The American Interest
Analysis by Walter Russell Mead & Staff
Syria: Obama's Rwanda Moment

obama-assad

Besides the main battle in Syria—the rebels against Assad—there is also a nasty little war emerging among the rebels themselves, with the Kurds and moderates squaring off against the radical Islamists. Reuters reports:

Kurdish militants seized a Syrian border post on the frontier with Iraq early on Saturday, fighters and monitors said, after three days of clashes with an al Qaeda-linked group which had held the crossing since March.

The armed Kurdish group YPG told Reuters fighting carried on through the day and a senior security official on the Iraqi side of the crossing said he could hear gunshots, mortar fire and shelling.

The Yarubiya post and surrounding areas in the northeast were taken from the Islamic State of Iraq and the Levant rebel group, who had seized it from the army, The Syrian Observatory for Human Rights said.

There may come a time when a civil war between relatively organized factions turns into a generalized condition of anarchy and banditry over much of the country. With no political solution on the horizon, it’s hard to see anything good coming of it.

Future historians are likely to regard this as President Obama’s Rwanda moment: the United States chose not to make a difference back when it could have done with relative ease, and then watched in horror as a great tragedy unfolded. And just as the Rwanda massacre touched off a series of wars and mass murders that drew in neighboring states and is still convulsing the region after two decades of war, so the Syria disaster is likely to have horrible repercussions for many years to come.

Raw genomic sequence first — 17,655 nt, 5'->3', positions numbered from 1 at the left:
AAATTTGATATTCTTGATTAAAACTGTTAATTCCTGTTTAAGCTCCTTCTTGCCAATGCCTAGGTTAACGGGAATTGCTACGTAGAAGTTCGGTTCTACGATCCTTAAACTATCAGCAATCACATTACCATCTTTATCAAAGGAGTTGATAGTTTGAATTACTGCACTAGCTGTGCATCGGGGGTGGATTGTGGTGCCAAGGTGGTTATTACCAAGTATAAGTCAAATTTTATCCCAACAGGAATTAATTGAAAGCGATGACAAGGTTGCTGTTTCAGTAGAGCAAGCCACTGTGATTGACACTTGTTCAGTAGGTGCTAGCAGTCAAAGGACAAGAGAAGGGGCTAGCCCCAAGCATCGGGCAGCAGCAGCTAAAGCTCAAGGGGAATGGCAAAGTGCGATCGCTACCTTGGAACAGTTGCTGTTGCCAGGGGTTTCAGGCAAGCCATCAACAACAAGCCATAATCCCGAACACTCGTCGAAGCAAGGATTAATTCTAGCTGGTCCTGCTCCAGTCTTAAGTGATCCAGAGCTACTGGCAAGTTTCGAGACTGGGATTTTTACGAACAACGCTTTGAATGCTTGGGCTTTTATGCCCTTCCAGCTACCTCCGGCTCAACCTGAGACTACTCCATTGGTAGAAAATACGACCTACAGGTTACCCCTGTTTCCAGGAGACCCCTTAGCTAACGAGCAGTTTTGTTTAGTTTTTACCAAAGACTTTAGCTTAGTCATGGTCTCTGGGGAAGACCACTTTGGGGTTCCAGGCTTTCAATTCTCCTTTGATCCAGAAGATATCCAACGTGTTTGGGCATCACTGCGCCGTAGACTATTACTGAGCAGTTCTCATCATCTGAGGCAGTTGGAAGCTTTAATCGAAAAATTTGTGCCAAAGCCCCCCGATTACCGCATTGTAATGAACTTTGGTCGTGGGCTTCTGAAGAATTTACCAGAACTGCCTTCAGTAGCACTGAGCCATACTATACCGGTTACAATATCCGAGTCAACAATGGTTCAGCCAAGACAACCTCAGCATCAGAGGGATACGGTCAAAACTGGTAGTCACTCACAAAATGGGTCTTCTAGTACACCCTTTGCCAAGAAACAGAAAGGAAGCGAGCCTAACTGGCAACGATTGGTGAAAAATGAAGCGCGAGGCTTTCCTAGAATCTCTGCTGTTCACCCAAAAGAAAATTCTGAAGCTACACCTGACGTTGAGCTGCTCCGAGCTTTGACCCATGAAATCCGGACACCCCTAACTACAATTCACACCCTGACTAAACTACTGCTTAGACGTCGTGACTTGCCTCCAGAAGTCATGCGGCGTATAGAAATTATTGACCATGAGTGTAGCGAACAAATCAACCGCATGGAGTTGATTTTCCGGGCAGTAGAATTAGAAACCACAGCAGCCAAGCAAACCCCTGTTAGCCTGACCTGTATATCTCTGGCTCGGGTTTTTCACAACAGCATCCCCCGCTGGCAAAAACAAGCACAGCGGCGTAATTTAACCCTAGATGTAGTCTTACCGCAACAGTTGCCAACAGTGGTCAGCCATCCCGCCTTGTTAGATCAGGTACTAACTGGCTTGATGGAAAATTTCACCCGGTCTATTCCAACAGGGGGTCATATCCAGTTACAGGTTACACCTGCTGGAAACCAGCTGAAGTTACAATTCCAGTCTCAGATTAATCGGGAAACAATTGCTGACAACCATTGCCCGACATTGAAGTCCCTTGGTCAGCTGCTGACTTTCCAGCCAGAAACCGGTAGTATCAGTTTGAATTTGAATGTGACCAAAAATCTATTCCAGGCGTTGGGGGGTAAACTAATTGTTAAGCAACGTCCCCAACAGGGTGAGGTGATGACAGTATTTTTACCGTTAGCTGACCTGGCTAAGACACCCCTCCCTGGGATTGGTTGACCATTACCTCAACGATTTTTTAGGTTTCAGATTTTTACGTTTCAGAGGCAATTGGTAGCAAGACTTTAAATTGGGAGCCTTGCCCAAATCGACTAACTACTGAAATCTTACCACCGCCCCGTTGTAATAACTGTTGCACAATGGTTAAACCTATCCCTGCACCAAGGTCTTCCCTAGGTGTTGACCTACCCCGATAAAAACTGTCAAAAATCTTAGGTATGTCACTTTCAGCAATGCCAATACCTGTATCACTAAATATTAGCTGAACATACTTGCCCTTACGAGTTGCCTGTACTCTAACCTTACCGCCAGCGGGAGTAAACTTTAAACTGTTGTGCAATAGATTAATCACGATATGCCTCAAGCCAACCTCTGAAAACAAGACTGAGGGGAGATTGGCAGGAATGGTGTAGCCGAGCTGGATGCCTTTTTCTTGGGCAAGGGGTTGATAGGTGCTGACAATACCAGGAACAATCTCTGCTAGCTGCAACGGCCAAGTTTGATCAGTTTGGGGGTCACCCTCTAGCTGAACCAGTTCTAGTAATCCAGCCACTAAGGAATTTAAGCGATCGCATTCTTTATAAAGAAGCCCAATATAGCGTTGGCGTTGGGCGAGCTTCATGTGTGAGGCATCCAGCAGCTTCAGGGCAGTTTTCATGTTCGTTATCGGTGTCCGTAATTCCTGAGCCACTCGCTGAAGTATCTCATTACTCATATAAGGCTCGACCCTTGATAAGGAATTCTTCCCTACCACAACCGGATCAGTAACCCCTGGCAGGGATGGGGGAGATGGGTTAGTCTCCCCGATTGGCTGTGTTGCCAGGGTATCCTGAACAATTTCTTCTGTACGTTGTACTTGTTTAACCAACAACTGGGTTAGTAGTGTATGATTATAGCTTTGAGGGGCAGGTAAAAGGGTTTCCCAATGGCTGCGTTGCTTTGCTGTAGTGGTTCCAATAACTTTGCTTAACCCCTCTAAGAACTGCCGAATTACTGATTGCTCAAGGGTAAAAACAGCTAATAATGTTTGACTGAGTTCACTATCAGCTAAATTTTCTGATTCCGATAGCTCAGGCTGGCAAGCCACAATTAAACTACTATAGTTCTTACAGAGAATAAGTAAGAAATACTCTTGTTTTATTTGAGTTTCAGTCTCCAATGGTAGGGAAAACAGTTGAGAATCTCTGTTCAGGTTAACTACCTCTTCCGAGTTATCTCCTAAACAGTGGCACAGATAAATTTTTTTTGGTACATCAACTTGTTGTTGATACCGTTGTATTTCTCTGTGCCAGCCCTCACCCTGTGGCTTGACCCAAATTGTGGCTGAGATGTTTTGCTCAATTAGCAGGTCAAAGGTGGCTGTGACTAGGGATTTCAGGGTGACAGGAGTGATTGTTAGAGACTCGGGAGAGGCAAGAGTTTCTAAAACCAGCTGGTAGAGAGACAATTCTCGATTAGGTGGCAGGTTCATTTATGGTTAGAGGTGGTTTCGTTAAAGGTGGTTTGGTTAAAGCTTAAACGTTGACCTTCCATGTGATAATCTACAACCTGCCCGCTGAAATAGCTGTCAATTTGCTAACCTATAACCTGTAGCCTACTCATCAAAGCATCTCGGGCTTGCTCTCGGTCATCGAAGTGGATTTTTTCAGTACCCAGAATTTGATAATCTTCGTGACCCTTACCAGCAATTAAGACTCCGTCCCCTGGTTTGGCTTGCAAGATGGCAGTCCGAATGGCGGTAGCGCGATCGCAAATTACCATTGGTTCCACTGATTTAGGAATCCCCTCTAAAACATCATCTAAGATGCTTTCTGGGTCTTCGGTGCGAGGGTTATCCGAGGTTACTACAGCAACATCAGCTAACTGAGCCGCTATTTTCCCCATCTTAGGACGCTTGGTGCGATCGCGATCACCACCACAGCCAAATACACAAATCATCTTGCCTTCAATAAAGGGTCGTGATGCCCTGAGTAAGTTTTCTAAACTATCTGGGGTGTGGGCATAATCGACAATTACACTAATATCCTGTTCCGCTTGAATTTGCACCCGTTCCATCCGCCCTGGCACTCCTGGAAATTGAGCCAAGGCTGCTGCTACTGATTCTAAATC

There is, however, one difference between Rwanda and Syria. Because of geography, Syria is almost infinitely more important to the United States and its allies than Rwanda was. This time we didn’t just miss an opportunity for a humanitarian intervention; we missed a major strategic call to action.

[Obama photo courtesy Getty Images. Assad photo courtesy Wikimedia.]

Published on October 26, 2013 12:12 pm
  • lukelea

    Hey, in Rawanda all that was needed was a brigade or two of outside boots on the ground.

    • B-Sabre

      And we failed not only in that, but in providing tools to people willing to be in harm’s way – the Pentagon actively obstructed attempts to provide armored personnel carriers to UN troops already on the scene.

  • MRD1037

    Will president Obama be remembered for failing to act in Syria or for keeping American troops out of Syria.

    Logically, action and inaction has consequences. Psychologically it’s easier to feel sorry later for inaction than action.

  • DiogenesDespairs

    This Administration has failed to supply the moderate rebels with much more than lip service, and proposed bmbing the Assad regime – and has apparently done little or nothing to interdict supplies to the al-Qaeda groups who are said to be the best organized and best armed of the rebel groups. The net result of these policies is to improve the relative strength of the al-Qaeda groups vis-a-vis the other two sides.

    This is exactly the opposite of what we should be doing!

    WHY IS NOBODY NOTICING?!

    (Except, finally, American Interest, a little bit. Please give this major play. Imagine what would happen if the jihadists were to win!)

    • amcalabrese

      Why? Because it is not our war and not our business. We cannot afford to be the world police anymore and even if we were, we would be hated for it. I would rather be hated for doing nothing and not costing us one dollar or the bones of one of our soilders.

  • Pete

    1. Slick Willy’s reputation has not suffered from his Rwanda neglect. The international set still sucks up to him as does the elite establishment in the U.S. Fact.

    2. Mr. Mead implies it but does not specifically spell it out so let me.

    B.H. Obama’s ‘Rwanda moment’ has come and gone. This means that the time for intervention in the Syrian mess is past and no intervention is advisable.

  • Jacksonian_Libertarian

    I like the divide and conquer strategy, as long as Muslims are fighting each other, they will have fewer resources to use in attacking us. We should do what we can to focus them on each other and prolong the fight as long as possible.

    • http://whenfallsthecoliseum.com/author/kwatson/ megapotamus

      Ah, finally a reasonable fellow.

  • Matt B